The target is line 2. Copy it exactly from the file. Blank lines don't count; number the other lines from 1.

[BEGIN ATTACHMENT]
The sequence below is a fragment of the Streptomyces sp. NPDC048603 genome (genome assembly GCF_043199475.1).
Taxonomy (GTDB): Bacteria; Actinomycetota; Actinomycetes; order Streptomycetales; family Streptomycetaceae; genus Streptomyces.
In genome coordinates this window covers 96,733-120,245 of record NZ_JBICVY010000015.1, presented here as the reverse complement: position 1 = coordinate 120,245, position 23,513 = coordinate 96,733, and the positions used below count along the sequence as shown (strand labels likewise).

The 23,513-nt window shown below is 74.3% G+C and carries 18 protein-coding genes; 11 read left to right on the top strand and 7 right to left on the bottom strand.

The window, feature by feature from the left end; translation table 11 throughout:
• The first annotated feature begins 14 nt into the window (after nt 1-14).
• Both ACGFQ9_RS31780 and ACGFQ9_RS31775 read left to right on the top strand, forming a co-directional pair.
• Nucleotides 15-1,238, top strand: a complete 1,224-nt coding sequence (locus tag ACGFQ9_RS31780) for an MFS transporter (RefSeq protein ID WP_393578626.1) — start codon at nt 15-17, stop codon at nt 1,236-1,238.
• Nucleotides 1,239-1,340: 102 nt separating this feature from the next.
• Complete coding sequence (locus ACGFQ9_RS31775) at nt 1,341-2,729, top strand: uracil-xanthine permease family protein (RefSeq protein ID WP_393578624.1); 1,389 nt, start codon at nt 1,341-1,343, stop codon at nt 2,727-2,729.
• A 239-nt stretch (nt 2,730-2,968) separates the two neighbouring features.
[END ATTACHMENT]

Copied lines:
Taxonomy (GTDB): Bacteria; Actinomycetota; Actinomycetes; order Streptomycetales; family Streptomycetaceae; genus Streptomyces.